In short, I defy you to read this book. If anyone can read this book, can eat this live baby squid all slimy and sad, and report back in pitiless detail about the experience, I’ll—well, I’ll be pretty impressed, that’s all.
And just in case you do read it and feel inclined to forgive the transgressions of this appalling new novelist, here’s Krieger blogging for his publisher Soho Press, under the June 6, 2009 entry entitled “Updike & I”:
I’d often imagined (hoped? fantasized?) that John Updike, one of my truly favorite authors, would someday read Exiles and enjoy the book. I’m saddened to know that this will never be. He was a terrific writer in so many genres, and, as the many tributes to him have noted, he was a thoughtful and generous man with a playful conversational wit. I was privileged to have met him once; when I was the books editor at the Providence Journal, we were seated next to each other at a formal dinner at RISD. We had a great discussion; I’d recorded some of it for a feature story, but I can’t find the tape.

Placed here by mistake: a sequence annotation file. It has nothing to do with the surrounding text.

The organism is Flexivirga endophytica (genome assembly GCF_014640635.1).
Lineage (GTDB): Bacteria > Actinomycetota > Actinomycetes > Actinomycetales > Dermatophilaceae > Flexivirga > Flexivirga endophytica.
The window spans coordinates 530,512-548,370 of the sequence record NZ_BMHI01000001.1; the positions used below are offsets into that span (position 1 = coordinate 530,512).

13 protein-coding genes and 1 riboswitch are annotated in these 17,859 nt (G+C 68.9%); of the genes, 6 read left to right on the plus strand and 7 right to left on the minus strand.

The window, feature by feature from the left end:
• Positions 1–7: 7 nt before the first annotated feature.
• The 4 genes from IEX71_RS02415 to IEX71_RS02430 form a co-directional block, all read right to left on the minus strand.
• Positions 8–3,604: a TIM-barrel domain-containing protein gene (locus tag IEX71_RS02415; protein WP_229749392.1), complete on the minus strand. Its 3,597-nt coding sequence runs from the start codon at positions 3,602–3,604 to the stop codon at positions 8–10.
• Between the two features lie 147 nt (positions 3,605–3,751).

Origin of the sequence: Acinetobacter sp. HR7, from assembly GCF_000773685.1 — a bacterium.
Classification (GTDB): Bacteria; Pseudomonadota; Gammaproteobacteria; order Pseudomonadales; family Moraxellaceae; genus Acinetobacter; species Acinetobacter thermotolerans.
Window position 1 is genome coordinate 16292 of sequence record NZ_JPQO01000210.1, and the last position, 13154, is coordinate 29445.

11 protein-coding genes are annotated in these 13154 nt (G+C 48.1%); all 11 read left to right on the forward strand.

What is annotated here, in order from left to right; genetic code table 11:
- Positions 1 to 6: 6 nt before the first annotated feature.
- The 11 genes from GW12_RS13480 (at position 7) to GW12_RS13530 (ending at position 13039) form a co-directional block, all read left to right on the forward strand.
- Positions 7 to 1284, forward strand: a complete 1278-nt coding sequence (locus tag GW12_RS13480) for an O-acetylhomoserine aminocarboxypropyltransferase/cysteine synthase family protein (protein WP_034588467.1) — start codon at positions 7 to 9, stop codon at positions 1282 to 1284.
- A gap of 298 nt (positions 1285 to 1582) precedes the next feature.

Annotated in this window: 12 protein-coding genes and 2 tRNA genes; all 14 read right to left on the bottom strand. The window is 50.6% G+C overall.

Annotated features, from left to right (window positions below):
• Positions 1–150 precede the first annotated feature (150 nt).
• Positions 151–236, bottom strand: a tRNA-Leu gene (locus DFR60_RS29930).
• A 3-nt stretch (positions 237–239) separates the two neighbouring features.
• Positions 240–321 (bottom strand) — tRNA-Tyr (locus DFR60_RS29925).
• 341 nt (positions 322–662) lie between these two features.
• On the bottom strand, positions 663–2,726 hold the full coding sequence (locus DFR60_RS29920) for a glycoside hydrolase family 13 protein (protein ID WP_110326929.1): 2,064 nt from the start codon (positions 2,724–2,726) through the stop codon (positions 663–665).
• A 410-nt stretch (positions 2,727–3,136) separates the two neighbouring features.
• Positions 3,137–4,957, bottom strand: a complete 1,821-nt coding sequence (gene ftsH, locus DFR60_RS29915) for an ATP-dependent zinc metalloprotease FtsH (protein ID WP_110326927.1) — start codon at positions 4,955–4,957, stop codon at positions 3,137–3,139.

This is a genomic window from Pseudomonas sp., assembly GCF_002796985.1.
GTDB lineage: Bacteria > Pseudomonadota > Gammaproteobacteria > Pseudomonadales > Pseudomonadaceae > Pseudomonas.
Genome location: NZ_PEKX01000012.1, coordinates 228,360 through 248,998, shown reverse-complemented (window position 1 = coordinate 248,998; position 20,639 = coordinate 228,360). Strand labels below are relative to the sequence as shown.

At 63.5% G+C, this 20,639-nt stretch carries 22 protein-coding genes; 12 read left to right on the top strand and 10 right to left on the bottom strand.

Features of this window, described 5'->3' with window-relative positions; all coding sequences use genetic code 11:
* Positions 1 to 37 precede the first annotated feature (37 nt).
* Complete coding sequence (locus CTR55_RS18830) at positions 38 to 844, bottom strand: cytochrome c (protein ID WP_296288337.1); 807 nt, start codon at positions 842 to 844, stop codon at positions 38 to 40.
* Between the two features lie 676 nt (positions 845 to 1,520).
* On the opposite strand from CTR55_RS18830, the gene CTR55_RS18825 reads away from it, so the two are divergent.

My wife, Marge, will kill me for telling this story, but when I completed a first draft of Exiles, she read it straight through. When she finished, she told me what she loved about the book. But then she told me something else: “Too much sex,” she said. “Too much like Updike.” I told her that if Exiles was ever to be published, I’d love to use that line on the front cover! (Alas, it is, but I didn’t.) – elliot
As you can see, this Updike-lover deserves no mercy.